“the enthusiasm of theatre practitioners was not deterred and some directors tried to break through geographical restrictions and present their works in unusual ways on online platforms.”
Chinese text: Eugene Chan
Last year, restrictions and preventive measures under the COVID-19 pandemic caused temporary closure of theatres for more than 100 days, thus adversely affecting the livelihood of theatre practitioners. Performances were delayed indefinitely and even drama classes were cancelled when primary and secondary schools changed to online teaching. Yet, the enthusiasm of theatre practitioners was not deterred and some directors tried to break through geographical restrictions and present their works in unusual ways via online platforms. In this interview series, two theatre practitioners share how they have brought a distinctive viewing experience to the audience.
Immersive Theatre on Facebook Deepens Actor — Audience Interaction
Funding has always been the biggest challenge to multimedia experimental creation. Wong Hon-ching (Ahching Wong) is a freelance artist and the founding artistic director of Drips Creation. She received support from “Arts Go Digital Platform Scheme” (hereinafter Arts Go Digital) to “perform” an immersive theatre titled My Second Life for 16 consecutive days from mid-February to early March.
The story unfolded when KOL Joyce opened a Facebook group and a self-abased girl Windy joined. The two met on social media. Feeling neglected by her own family, Windy made Joyce her model, and eventually wanted to replace Joyce, triggering off a series of illusory kidnaps.
The audiences were required to take a great part in the play: adding characters as Facebook friends, learning about the character’s family background and the personalities of the family members and friends in order to deduce the story plot. They could even directly message the characters to look for more hints.
In My Second Life, Windy (left) tried to imitate KOL Joyce and share photos on Facebook. (Photo provided by the interviewee)
Windy (left) lost herself eventually and locked Joyce up, hoping to replace her. (Screenshot of the project video)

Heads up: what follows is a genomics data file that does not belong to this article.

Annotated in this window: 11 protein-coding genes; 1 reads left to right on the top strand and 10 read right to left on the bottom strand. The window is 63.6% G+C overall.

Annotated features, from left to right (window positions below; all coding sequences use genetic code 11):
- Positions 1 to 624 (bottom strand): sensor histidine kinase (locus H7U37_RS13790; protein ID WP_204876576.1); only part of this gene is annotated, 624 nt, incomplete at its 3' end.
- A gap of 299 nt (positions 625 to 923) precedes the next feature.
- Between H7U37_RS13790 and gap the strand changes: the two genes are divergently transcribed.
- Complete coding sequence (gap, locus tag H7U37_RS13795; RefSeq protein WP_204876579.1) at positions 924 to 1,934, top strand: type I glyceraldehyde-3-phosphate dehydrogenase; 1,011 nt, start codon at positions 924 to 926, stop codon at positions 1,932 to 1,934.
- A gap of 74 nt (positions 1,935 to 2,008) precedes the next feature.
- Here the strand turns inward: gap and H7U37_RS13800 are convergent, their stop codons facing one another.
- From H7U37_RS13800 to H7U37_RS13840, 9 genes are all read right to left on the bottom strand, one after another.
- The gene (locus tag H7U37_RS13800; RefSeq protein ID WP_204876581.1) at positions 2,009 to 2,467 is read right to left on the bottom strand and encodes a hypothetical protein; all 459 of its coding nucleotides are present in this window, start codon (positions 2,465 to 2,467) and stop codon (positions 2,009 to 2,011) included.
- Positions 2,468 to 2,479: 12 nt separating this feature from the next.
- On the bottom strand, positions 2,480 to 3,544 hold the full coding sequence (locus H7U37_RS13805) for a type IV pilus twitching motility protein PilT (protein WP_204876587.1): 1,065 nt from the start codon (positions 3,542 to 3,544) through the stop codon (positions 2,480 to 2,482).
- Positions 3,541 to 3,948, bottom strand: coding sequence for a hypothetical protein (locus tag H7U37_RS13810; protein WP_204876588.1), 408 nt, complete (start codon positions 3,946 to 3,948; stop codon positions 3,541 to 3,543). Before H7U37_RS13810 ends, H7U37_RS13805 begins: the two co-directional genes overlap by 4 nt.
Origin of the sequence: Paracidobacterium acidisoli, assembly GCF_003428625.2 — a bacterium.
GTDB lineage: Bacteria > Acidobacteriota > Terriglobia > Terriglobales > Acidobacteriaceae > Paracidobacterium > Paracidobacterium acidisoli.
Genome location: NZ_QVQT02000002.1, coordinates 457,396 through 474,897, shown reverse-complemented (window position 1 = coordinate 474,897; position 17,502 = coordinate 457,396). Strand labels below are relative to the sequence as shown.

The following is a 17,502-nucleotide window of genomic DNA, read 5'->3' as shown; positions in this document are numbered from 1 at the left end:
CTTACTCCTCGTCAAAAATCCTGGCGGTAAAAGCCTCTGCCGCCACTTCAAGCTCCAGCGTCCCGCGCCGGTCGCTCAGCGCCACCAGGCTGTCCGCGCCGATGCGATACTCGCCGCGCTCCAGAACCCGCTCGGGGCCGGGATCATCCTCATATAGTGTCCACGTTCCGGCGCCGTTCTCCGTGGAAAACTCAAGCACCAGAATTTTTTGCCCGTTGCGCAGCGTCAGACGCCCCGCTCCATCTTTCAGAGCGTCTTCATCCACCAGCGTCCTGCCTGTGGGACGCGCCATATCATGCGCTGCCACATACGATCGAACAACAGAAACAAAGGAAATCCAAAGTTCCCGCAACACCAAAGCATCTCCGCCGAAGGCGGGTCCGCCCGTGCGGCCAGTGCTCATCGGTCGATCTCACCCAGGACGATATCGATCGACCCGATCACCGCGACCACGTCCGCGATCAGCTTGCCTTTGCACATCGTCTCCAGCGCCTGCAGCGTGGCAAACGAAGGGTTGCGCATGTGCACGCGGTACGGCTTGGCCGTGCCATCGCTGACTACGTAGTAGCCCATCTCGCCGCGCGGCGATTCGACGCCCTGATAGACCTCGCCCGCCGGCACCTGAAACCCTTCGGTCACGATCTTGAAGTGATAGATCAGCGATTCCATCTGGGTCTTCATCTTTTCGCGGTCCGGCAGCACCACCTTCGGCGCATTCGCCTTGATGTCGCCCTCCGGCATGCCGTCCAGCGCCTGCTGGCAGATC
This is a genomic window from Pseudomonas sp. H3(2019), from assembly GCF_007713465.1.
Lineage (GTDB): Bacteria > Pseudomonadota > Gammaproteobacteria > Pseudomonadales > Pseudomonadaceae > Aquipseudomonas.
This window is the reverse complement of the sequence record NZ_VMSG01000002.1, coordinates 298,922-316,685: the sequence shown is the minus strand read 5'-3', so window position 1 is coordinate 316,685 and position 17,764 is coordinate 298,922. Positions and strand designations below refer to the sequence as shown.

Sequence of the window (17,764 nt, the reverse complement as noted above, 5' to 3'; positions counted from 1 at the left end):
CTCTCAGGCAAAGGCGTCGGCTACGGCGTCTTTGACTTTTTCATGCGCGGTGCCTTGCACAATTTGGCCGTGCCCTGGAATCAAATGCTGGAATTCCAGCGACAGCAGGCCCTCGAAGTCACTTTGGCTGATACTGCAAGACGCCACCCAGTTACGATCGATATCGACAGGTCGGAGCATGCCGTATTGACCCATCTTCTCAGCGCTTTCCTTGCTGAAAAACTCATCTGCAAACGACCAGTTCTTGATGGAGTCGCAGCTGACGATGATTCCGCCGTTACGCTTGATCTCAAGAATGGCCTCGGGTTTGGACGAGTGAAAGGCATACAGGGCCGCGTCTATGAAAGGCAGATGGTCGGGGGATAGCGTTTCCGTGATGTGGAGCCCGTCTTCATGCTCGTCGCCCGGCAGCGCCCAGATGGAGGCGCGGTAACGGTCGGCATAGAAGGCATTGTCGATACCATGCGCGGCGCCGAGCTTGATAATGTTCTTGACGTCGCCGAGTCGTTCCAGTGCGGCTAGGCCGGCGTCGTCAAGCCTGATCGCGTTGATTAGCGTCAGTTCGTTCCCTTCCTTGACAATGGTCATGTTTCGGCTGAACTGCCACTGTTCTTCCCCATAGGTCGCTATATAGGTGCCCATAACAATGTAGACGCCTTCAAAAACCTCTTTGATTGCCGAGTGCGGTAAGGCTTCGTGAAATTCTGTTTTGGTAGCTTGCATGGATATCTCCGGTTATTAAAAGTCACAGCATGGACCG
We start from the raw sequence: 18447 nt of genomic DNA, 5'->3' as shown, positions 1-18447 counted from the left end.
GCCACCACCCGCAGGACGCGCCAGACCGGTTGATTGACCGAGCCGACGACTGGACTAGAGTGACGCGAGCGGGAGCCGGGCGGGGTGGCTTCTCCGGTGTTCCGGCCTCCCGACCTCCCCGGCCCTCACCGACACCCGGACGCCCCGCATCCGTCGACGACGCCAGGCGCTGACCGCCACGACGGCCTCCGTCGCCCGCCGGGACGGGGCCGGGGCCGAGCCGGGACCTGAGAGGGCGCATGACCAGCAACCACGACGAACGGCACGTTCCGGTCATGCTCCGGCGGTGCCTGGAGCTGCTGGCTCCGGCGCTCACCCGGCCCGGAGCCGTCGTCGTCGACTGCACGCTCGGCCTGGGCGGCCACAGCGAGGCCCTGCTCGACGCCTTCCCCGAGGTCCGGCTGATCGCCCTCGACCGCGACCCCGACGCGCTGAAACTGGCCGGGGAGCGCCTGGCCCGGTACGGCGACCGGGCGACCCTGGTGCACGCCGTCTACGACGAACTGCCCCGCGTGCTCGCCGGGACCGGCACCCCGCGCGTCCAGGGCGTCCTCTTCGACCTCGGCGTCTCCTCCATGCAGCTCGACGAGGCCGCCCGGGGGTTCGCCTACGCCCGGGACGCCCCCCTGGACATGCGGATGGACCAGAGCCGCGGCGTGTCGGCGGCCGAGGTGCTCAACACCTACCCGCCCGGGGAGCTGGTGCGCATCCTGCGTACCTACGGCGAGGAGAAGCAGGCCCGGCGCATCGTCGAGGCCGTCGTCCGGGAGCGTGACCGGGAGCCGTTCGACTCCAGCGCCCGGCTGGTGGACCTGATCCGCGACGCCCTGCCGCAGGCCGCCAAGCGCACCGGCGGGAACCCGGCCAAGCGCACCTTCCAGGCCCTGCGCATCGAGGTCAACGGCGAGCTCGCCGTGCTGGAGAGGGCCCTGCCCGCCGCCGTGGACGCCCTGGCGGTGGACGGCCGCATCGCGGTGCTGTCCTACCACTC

Director Ahching described this form of performance as an “immersive Facebook theatre experience”. Physical performances in the format of immersive theatre, which is similar to murder mystery games, have become popular in Hong Kong in recent years. Unlike conventional theatres where audiences see performances under the stage, audiences of an immersive theatre performance are assigned to different roles who help develop the story and even wear designated costumes.
“The performance can be very entertaining. Even those viewers who seldom go to the theatre are eager to try,” Ahching said.
Ahching had similar production experiences before this project. The creative team partitioned an industrial building unit into many areas among which actors and audiences shuttled and performed.
“An ordinary theatre can hold hundreds to thousands of people, but an immersive theatre requires a lot of space. The venue can usually allow only a few dozen people at a time, hence, the cost is quite high and it is probably impossible to break even,” Ahching said.
However, holding such immersive theatre performance on Facebook has solved the problem mentioned: more audiences could join and more than 80 persons signed up to the group to “watch” the performance this time.
Audience can make friends with different characters and read updates from them on Facebook, studying the background information and relationship among characters. (Photo from the project account in Facebook)